Many people think that vaccinations are just for kids. But guess what? There are millions of people between the ages of 11 and 19 who need vaccinations to prevent diseases like whooping cough, hepatitis B, hepatitis A, chickenpox, measles, mumps, influenza, meningitis, and human papilloma virus infection.
Getting vaccinated is a lifelong, life-protecting job. Make sure your teen keeps vaccines up to date.
Hepatitis B: Teens need a series of doses of hepatitis B vaccine if they have not already received them.
Measles, Mumps, & Rubella (MMR): Check with their doctor to make sure they’ve had 2 doses of MMR.
Diphtheria, Tetanus, Pertussis (Tdap): Teens need a dose of Tdap at age 11–12 years. If they are older and haven’t received it yet, they should get it soon. After that they will need a tetanus-diphtheria (Td) booster dose every ten years.
Polio: If your teen has not completed the series of polio vaccine doses and she/he is not yet 18, she/he should complete them now.
Chickenpox: If teens have not been previously vaccinated and have not had chickenpox, they should get vaccinated against this disease. The vaccine is given as a 2-dose series. Any teenager who was vaccinated as a child with only 1 dose should get a second dose now.
Hepatitis A: Anyone can get infected with hepatitis A. That is why many teens want to be protected by vaccine. Some teens, however, have an even greater chance of getting the disease. These risk factors include traveling outside the United States, babysitting or living with a child who was adopted from a foreign country within the last 60 days, being a male who has sex with other males, using illegal drugs, or having a clotting factor disorder or chronic liver disease. Talk to your healthcare provider about this 2-dose series of shots.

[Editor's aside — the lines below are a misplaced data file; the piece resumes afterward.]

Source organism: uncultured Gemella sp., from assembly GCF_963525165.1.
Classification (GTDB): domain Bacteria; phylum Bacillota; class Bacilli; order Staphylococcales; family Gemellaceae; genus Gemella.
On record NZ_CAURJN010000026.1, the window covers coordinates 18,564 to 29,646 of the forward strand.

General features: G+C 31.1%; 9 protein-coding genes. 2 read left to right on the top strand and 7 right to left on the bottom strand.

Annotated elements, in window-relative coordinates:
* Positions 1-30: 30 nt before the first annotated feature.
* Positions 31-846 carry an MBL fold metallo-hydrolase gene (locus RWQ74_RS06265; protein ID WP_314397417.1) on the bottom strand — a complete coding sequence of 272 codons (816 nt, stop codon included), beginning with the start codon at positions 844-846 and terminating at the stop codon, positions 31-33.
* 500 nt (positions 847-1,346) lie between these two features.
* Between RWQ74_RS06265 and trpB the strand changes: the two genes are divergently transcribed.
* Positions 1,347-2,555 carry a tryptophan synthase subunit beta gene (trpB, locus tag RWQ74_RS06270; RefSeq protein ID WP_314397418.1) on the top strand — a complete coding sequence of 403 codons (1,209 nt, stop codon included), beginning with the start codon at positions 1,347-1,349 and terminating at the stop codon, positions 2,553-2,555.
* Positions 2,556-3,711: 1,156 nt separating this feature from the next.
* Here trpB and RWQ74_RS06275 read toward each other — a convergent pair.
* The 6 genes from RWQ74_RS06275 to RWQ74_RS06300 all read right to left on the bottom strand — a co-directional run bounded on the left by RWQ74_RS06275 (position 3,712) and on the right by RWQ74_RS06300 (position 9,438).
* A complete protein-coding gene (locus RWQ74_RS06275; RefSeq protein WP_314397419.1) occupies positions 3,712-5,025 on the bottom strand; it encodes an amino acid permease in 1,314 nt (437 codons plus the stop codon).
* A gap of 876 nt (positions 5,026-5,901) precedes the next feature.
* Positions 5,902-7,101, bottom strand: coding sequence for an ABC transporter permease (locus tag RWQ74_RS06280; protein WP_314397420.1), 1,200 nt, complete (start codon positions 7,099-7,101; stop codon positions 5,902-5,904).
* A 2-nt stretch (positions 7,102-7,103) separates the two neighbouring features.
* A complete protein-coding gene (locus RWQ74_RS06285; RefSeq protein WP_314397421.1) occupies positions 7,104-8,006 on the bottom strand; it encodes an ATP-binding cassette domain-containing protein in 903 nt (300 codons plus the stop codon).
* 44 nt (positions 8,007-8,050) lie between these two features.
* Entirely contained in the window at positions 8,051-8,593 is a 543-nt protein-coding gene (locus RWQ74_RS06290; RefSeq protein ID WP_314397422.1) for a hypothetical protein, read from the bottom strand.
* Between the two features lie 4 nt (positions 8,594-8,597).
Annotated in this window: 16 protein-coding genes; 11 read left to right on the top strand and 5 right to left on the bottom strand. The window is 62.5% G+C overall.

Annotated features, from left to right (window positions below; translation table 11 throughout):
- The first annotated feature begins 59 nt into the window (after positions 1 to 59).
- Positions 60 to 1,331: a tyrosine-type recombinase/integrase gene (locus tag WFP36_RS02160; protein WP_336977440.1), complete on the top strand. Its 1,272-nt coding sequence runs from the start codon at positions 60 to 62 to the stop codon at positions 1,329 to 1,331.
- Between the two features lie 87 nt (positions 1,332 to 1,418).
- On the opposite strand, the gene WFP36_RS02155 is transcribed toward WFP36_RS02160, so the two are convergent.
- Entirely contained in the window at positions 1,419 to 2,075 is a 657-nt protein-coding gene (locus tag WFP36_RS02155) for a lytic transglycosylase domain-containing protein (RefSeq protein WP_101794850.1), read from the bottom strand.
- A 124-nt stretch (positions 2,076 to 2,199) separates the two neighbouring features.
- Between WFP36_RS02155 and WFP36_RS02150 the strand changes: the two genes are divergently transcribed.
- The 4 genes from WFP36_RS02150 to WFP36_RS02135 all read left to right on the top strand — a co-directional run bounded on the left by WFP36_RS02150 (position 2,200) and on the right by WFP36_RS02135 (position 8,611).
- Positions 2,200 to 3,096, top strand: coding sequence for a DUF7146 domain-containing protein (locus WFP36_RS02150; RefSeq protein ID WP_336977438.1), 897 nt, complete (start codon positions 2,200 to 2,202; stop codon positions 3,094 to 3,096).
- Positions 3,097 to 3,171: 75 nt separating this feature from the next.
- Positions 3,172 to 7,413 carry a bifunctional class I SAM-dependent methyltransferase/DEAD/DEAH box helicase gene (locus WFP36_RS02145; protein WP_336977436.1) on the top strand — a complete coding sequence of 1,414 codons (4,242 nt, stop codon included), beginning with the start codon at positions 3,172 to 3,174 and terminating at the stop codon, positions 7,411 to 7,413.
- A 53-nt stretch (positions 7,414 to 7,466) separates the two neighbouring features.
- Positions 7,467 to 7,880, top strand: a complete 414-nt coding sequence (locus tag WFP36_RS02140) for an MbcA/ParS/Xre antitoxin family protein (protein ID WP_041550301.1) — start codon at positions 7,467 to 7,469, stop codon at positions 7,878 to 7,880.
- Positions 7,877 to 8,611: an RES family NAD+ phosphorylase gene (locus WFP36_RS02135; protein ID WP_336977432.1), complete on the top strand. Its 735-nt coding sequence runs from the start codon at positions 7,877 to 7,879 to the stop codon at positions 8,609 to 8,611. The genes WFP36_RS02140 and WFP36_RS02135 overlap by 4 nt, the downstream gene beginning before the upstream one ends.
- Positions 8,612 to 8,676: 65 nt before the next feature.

Papilloma Virus ( HPV): All adolescents and teens should get a series of 3 doses of HPV vaccine, beginning at age 11–12 years. The vaccine protects against HPV (the most common cause of cervical cancer) and certain other types of cancers.
Influenza: Every person, beginning at age 6 months and continuing throughout their lifetime, should receive the influenza vaccine every fall or winter. Vaccination is the most effective step you can take to protect your teenager from this serious disease.
Pneumonia: If your teen has a chronic health problem talk to her/his doctor about whether she/he should receive a pneumococcal shot.
Meningitis: All teens ages 11–18 years need a dose of Meningococcal vaccine (MCV4). If they received a dose when they were age 11–15 and are now age 16–18, they need a booster dose. If they are age 19–21 years and are a first-year college student living in a dorm, they need a dose of MCV4 if they never received it before or received a dose when they were younger than 16 years. Check with their doctor.